Berni K. Moestafa, Jakarta – The International Monetary Fund (IMF) has agreed to the revision of key assumptions in the 2002 state budget draft, to ease Indonesia's budget targets in the face of a global economic recession.
"They (the IMF) don't object to the changes in the 2002 budget assumptions," Minister of Finance Boediono said after a meeting with the House of Representatives' budget committee.
The government and legislators agreed on Tuesday to a set of changes regarding the key assumptions for next year's state budget. The revisions followed new waves of uncertainty amid fears of a prolonged global economic downturn.
Economic growth, as measured by gross domestic product (GDP), was reduced to 4 percent from 5 percent, and the rupiah exchange rate against the US dollar was lowered to 9,000 from 8,500. Inflation was raised to 9 percent from 8 percent, while the Bank Indonesia interest rate target was maintained at an average of 14 percent. The oil production target, a large contributor to state revenue, was raised by 20,000 barrels per day (bpd) to 1.32 million bpd. Crude oil prices were maintained at US$22 a barrel.
The IMF dispatched a high level mission to Jakarta last week to review this year's state budget performance and next year's state budget outlook. The team, which left the capital on Wednesday, said it saw no need to revise this year's budget revenue targets, including those covered under the current Letter of Intent (LoI).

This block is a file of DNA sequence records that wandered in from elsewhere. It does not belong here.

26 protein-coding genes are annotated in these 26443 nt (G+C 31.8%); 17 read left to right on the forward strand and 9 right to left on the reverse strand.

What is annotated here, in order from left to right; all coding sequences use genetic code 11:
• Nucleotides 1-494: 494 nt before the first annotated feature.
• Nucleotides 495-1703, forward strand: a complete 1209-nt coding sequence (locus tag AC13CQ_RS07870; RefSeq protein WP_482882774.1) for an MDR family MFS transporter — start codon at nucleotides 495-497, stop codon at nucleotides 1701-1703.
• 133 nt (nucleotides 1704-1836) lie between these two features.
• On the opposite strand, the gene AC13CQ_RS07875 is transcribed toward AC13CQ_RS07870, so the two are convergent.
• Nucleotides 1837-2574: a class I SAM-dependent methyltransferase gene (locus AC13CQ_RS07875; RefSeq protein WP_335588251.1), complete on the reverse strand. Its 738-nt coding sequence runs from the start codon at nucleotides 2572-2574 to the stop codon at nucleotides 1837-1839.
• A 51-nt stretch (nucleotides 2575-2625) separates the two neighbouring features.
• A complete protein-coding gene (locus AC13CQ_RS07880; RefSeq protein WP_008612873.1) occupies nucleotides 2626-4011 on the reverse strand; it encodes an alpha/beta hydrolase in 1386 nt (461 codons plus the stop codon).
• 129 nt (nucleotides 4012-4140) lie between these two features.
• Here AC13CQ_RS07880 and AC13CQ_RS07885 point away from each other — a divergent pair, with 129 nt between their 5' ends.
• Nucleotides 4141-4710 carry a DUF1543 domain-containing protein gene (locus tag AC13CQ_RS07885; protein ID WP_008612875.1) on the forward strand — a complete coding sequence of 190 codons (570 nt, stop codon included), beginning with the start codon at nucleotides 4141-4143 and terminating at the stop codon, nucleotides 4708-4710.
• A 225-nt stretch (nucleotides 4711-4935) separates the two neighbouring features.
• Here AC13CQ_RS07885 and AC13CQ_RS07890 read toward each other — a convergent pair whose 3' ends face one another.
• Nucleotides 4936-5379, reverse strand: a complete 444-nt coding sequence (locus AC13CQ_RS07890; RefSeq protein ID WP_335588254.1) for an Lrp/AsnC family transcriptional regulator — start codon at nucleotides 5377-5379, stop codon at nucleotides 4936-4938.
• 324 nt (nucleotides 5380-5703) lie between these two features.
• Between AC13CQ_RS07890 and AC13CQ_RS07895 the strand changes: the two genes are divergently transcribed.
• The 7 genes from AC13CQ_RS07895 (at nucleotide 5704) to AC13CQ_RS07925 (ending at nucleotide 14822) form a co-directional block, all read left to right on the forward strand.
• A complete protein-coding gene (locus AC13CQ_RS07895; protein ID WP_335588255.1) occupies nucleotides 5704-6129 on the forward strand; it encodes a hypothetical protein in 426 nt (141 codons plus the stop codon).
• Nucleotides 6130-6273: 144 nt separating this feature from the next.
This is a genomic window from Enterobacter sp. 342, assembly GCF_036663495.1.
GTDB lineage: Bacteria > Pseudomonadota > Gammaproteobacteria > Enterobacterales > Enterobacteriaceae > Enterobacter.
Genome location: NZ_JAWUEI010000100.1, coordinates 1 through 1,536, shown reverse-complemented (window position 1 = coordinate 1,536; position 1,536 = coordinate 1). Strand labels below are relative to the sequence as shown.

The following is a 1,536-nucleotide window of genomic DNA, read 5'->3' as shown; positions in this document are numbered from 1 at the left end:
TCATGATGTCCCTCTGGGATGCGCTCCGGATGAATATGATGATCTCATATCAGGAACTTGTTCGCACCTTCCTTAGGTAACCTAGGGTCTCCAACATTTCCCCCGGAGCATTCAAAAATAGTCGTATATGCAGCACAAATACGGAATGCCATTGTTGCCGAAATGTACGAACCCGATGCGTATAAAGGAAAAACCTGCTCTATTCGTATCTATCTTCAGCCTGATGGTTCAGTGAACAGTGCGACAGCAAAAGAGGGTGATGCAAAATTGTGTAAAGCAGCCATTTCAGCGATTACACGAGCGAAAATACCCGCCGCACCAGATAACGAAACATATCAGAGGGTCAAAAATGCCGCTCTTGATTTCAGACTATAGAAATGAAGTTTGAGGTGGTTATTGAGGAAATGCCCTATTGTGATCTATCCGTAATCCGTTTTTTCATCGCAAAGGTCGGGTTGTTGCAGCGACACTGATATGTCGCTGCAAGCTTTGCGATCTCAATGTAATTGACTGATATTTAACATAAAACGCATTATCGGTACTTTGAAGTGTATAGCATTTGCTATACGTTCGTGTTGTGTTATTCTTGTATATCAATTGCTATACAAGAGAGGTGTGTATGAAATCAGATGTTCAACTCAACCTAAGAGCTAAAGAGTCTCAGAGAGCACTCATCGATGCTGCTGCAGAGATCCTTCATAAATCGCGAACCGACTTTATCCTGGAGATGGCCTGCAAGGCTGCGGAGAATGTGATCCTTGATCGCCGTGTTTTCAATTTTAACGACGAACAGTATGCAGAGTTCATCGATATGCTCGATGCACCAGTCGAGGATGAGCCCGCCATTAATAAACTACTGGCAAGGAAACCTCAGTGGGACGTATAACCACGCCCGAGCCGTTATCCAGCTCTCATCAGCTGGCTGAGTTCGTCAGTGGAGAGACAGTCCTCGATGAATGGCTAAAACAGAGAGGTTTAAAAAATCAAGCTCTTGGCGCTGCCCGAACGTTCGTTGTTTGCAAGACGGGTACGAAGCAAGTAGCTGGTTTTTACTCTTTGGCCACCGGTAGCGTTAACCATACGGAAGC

The LoI contains a set of reform targets the government must meet to obtain the IMF's aid. Among the reform targets vital for the budget are the government's privatization and asset sales program.
The two revenue sources should help finance this year's budget deficit, which the government hopes to contain at 3.7 percent of GDP. Asset sales have been progressing slowly and there have been no proceeds from privatization thus far. The government has earmarked 6.5 trillion rupiah (about US$650 million) in revenue from its privatization program this year.
Boediono acknowledged that the IMF had questioned the slow progress made in asset sales and privatization. He said they advised the government to speed up efforts to achieve those targets.
To catch up on the deficit financing, he said that the government would ask for the disbursement of foreign loans that were still in the pipeline. "There are some [loans] still pending, those from the World Bank, ADB [the Asian Development Bank] and probably also from Japan. We will request that the disbursement of these loans be expedited," he said, without remembering their total value. The ADB is reportedly withholding a US$600 million loan tranche until the government has met the bank's preconditions.
Elsewhere, Citibank N.A. economist Anton Gunawan said the revised budget assumptions were still too optimistic. He said that the Bank Indonesia interest rate next year would likely go higher than the average 14 percent targeted. "There is too much pressure to raise interest rates," he said.
He said foreign debt payments, inflationary pressure from cuts in energy subsidies and a weak rupiah reeling from domestic woes could prevent interest rates from relaxing. "We predict an average rupiah rate of about 10,000. Inflation is likely to come in at double digit rates, but slightly better than this year," Anton added.